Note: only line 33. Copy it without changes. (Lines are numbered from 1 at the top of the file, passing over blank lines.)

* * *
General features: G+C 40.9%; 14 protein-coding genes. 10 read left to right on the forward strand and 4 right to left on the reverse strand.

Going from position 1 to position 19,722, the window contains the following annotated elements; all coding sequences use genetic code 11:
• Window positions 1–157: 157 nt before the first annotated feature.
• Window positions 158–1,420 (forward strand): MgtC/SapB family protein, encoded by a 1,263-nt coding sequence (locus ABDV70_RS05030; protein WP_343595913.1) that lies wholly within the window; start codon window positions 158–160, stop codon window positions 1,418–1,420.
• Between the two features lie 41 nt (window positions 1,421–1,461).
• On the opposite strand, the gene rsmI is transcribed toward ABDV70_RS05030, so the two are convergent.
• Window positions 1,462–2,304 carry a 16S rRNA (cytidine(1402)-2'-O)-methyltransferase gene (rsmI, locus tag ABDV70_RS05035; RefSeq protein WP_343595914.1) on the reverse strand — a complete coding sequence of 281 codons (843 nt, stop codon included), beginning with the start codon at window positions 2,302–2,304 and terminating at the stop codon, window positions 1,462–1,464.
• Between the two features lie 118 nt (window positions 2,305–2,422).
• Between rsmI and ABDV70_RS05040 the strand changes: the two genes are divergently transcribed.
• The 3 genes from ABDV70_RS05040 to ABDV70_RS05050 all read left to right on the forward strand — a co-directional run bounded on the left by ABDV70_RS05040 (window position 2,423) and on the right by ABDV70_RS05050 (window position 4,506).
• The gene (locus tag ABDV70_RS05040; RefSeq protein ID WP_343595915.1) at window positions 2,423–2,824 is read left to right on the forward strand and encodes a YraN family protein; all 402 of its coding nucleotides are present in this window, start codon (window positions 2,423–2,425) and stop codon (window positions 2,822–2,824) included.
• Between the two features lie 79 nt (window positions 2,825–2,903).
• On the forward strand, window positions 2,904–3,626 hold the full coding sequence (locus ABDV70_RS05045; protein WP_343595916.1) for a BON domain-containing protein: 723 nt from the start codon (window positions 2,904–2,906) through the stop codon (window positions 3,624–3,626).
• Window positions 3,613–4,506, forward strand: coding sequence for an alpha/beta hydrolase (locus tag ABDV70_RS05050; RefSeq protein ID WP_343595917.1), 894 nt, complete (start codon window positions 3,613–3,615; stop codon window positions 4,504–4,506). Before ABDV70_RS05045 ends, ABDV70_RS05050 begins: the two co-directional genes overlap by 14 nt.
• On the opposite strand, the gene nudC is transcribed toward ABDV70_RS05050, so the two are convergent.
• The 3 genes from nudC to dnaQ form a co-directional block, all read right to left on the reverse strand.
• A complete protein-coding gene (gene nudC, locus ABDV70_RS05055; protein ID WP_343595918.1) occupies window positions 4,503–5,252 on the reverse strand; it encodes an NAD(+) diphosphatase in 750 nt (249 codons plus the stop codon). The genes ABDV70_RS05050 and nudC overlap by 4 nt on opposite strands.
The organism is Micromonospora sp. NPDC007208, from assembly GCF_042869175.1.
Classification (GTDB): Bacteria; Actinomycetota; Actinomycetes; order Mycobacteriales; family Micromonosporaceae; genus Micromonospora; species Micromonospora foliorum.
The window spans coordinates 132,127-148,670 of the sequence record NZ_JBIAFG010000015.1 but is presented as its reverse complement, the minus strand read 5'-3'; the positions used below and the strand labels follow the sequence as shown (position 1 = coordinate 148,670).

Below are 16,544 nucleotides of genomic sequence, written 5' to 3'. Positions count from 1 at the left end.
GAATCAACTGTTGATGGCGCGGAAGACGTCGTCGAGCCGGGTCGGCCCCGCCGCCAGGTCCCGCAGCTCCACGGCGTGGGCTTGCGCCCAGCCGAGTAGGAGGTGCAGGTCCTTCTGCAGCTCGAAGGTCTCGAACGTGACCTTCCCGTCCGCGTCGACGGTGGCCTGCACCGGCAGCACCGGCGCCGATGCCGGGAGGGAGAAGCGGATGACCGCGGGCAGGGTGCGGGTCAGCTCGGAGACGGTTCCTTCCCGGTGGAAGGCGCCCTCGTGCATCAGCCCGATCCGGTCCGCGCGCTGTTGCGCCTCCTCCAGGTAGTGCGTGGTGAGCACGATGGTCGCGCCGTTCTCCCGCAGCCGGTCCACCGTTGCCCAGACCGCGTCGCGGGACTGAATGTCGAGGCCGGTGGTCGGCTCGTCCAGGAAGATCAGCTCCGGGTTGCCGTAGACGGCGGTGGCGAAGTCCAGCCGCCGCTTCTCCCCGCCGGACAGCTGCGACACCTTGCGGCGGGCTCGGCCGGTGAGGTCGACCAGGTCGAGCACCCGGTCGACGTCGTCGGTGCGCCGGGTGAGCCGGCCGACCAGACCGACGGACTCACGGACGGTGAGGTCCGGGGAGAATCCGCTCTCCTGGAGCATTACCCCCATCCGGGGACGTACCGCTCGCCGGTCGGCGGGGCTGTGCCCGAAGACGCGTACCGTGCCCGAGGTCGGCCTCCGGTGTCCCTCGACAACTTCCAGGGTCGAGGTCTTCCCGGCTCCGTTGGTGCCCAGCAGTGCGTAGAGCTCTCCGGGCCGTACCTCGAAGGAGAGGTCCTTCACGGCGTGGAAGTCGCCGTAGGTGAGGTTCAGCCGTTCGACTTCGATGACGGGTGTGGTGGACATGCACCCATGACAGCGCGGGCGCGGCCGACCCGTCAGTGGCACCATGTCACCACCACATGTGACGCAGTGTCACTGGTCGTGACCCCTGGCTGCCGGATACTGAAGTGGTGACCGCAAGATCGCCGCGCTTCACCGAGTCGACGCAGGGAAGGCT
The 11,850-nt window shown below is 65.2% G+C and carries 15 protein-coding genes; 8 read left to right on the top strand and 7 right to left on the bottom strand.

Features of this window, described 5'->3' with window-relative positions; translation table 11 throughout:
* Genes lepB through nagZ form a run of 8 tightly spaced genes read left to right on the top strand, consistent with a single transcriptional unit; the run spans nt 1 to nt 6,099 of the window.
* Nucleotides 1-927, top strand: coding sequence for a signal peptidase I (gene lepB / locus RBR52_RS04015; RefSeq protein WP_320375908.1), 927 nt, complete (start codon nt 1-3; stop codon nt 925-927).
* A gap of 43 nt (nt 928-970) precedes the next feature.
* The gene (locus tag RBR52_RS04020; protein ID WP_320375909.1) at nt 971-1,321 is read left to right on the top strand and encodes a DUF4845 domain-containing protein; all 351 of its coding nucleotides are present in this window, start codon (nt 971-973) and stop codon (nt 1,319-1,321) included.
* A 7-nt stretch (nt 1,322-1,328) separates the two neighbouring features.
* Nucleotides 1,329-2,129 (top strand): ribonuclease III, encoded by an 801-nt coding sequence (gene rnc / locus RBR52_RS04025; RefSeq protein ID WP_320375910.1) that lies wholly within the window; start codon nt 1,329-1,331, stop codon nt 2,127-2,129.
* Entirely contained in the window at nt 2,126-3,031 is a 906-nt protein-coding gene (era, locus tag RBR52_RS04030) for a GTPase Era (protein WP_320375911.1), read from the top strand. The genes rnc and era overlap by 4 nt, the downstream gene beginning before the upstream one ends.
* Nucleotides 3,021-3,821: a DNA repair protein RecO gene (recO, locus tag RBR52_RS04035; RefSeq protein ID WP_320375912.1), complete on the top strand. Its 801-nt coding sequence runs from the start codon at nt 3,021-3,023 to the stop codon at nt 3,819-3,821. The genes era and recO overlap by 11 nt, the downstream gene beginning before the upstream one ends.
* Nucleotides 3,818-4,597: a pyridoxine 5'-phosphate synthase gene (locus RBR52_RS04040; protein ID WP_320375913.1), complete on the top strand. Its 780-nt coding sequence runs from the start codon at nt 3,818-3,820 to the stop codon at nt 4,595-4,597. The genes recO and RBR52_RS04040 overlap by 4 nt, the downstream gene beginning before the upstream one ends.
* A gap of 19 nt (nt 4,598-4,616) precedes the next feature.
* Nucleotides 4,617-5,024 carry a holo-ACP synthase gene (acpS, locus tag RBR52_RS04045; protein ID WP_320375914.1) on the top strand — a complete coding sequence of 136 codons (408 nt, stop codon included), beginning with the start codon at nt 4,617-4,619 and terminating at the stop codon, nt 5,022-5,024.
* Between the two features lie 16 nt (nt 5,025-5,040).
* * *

* Nucleotides 3,818-4,597: a pyridoxine 5'-phosphate synthase gene (locus RBR52_RS04040; protein ID WP_320375913.1), complete on the top strand. Its 780-nt coding sequence runs from the start codon at nt 3,818-3,820 to the stop codon at nt 4,595-4,597. The genes recO and RBR52_RS04040 overlap by 4 nt, the downstream gene beginning before the upstream one ends.